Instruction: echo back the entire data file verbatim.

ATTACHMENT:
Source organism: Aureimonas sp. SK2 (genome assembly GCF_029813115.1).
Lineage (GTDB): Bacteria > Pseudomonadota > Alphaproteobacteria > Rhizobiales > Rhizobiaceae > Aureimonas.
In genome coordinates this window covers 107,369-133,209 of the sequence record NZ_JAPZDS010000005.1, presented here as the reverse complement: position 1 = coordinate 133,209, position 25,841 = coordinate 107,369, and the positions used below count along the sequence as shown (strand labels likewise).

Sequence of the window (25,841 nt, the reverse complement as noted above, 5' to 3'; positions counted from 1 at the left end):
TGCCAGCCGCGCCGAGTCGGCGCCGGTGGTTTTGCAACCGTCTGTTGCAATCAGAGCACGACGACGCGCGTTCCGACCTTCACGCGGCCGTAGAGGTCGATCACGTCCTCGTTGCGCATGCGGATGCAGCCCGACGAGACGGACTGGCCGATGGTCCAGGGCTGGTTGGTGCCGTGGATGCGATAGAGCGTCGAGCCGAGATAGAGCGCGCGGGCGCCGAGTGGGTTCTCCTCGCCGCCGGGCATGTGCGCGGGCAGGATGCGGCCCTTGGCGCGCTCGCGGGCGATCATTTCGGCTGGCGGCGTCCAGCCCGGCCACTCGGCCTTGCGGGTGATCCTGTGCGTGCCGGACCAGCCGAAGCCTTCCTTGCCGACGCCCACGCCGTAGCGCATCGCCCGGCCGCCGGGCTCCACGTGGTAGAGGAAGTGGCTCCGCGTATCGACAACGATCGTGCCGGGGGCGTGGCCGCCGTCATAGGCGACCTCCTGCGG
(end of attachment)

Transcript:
Source organism: Aureimonas sp. SK2 (genome assembly GCF_029813115.1).
Lineage (GTDB): Bacteria > Pseudomonadota > Alphaproteobacteria > Rhizobiales > Rhizobiaceae > Aureimonas.
In genome coordinates this window covers 107,369-133,209 of the sequence record NZ_JAPZDS010000005.1, presented here as the reverse complement: position 1 = coordinate 133,209, position 25,841 = coordinate 107,369, and the positions used below count along the sequence as shown (strand labels likewise).

Sequence of the window (25,841 nt, the reverse complement as noted above, 5' to 3'; positions counted from 1 at the left end):
TGCCAGCCGCGCCGAGTCGGCGCCGGTGGTTTTGCAACCGTCTGTTGCAATCAGAGCACGACGACGCGCGTTCCGACCTTCACGCGGCCGTAGAGGTCGATCACGTCCTCGTTGCGCATGCGGATGCAGCCCGACGAGACGGACTGGCCGATGGTCCAGGGCTGGTTGGTGCCGTGGATGCGATAGAGCGTCGAGCCGAGATAGAGCGCGCGGGCGCCGAGTGGGTTCTCCTCGCCGCCGGGCATGTGCGCGGGCAGGATGCGGCCCTTGGCGCGCTCGCGGGCGATCATTTCGGCTGGCGGCGTCCAGCCCGGCCACTCGGCCTTGCGGGTGATCCTGTGCGTGCCGGACCAGCCGAAGCCTTCCTTGCCGACGCCCACGCCGTAGCGCATCGCCCGGCCGCCGGGCTCCACGTGGTAGAGGAAGTGGCTCCGCGTATCGACAACGATCGTGCCGGGGGCGTGGCCGCCGTCATAGGCGACCTCCTGCGG